Roe decision includes right to life, libertyPublished 9:34am Tuesday, July 16, 2013
Column: My Point of View, by Jennifer Vogt-Erickson
Should the government force a pregnant woman to increase her chance of maternal death?
In the Supreme Court’s 1973 Roe v. Wade decision, the justices effectively answered, “No.” The decision’s constitutional basis is the due process clause of the 14th Amendment, which states that the government shall not “deprive a person of life, liberty or property, without due process of law.” A woman has the right to live.
Even after 40 years’ worth of medical advances, a woman’s risk of dying as the result of pregnancy and childbirth is about 13 times higher than it is of having an early-term abortion. Only at viability, often considered 24 weeks gestation, can states put significant restrictions on abortion, except when it directly threatens the life or health of the mother.
Women who are carrying intended pregnancies (or trying to get pregnant) are willing to bear most of the risks to their life and health, but that doesn’t mean all women should. The Roe decision is solid for that reason alone.
Women usually seek abortions for other reasons, though, and these are related to a person’s right to liberty. Hardly anything impacts women’s lives more than the number and timing of any children they have. By the time they reach age 45, about 30 percent of American women will have had at least one abortion. Biological and economic realities are the main factors behind these decisions, and they must be addressed to reduce abortions.
In terms of biology, males deliver an average of 280 million sperm in one ejaculate, and it only takes one intrepid specimen to fertilize a healthy egg. About half of pregnancies are unintended, and about 40 percent of these end in abortion. Thus, access to effective contraception is critical to reducing abortions.
Once a pregnancy is established, here are three economic figures to consider: $10,000, $150,000, and $550.
Even if a woman has insurance, pre-natal care and birth can now cost thousands of dollars out-of-pocket for a healthy delivery. Without insurance, bills easily exceed $10,000 and often climb much higher.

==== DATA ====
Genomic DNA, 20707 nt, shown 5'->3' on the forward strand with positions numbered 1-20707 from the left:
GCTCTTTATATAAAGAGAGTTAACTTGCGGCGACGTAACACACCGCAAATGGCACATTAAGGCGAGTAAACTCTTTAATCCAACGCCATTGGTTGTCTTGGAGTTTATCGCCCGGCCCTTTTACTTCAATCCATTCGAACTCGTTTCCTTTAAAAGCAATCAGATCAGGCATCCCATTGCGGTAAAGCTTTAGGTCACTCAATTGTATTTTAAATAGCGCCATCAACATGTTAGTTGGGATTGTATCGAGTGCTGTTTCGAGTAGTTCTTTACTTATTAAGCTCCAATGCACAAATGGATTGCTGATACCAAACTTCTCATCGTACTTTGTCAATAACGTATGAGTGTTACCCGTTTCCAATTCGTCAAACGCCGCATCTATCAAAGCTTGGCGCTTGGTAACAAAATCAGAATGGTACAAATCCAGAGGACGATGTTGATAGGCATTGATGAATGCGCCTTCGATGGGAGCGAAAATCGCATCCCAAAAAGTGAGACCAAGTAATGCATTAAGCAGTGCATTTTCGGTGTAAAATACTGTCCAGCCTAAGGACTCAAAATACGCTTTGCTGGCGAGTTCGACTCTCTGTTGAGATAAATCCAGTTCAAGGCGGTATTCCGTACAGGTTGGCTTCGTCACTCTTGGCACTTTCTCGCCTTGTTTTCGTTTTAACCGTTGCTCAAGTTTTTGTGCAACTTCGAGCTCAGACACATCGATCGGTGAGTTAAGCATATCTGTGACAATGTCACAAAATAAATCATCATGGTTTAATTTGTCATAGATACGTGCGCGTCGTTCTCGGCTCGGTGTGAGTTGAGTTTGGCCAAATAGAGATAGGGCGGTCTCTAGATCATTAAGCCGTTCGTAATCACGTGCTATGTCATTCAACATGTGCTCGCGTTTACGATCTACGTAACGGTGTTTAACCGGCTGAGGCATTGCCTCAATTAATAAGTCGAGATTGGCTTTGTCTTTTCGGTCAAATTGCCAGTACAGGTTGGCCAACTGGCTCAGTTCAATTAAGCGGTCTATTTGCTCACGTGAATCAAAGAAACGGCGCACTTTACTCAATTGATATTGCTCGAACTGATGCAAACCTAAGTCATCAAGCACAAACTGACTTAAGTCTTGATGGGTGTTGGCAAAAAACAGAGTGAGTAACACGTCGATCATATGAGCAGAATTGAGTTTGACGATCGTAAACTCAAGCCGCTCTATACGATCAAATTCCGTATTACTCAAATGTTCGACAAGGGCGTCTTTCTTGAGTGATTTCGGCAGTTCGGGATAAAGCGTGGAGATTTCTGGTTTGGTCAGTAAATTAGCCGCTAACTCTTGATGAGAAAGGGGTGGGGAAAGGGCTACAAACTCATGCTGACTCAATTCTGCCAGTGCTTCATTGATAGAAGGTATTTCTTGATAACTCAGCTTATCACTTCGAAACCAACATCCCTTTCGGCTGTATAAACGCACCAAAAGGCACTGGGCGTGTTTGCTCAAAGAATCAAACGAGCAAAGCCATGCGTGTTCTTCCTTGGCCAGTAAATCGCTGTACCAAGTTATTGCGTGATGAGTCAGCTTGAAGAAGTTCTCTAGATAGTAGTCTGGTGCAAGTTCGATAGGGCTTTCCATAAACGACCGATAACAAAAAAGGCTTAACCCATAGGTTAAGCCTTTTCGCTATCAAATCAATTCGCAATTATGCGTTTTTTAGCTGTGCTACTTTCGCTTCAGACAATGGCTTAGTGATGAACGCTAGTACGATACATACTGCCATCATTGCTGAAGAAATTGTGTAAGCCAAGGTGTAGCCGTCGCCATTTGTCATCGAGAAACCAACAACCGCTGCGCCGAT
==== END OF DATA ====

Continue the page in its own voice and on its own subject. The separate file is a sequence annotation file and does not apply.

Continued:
At the same time as these expenses kick in, mothers are sidelined from paid work for at least a period of weeks, often months and sometimes years. We give birth to large-brained, helpless infants who need constant physical and emotional support as they develop.
By the time a child reaches 18, the USDA estimates they will cost the average low-income single parent more than $150,000, not including help with post-secondary education. Families with greater income spend much more.
These myriad costs can understandably overwhelm pregnant women who lack a stable, family-sustaining income and may already have other children. In contrast, an abortion in the first trimester costs about $550.
Legislatures in states such as North Dakota, Wisconsin and Texas have recently moved to weaken Roe, without improving women’s access to contraception or helping women shoulder the burden of continuing an unintended pregnancy until birth and beyond. These lawmaking bodies’ actions are pro-birth, not pro-life. They punish fertile girls and women, married or not, for having sex without always wanting it tied to procreation.
The “be fruitful and multiply” injunction may have made sense in Biblical times, but this antiquated pro-birth notion would trigger ecological and humanitarian catastrophes if too many people followed it anymore. Everyone should have access to contraception.
Even if people use contraception correctly, though, it sometimes fails. To reduce abortions in these situations, we must make childbearing more economically feasible.
Nevertheless, some people will still want abortions, and making legal abortions harder to obtain doesn’t diminish the drive to end an unwanted pregnancy. It just makes it more likely that girls and women will turn elsewhere for help.
We know from pre-Roe times that girls and women sought abortions despite serious risks. (Anybody with access to a long, sharp-pointed object can perform a rudimentary abortion in the first 12 weeks of pregnancy. Hence, the coat hanger symbol.) Many girls and women experienced quid pro quo sexual assault, hemorrhaging, massive infections, infertility and even death. Many of them were already mothers.
These horrors are what the justices intended to end with the Roe decision. The tragedies have faded from our collective memories, but people were shocked once again by the Dr. Kermit Gosnell trial in Philadelphia. The case is a 21st century reminder of what happens when poor women are desperate and out of other options after being denied access to safe, early abortions.
The risks of having even a legal abortion go up the longer one has to wait to get one. About a third of women seeking abortions say they would have had the procedure earlier, but it took them extra time to raise the money or arrange travel. When a woman encounters this, often as the result of legislation intended to erode abortion rights, it is an infringement on her right to live.
To me, though, it mainly boils down to this: if the government denies a woman control over her fertility before viability, it denies her control over her life. This is an infringement on her constitutionally guaranteed right to liberty.
Albert Lea resident Jennifer Vogt-Erickson is a member of the Freeborn County DFL Party.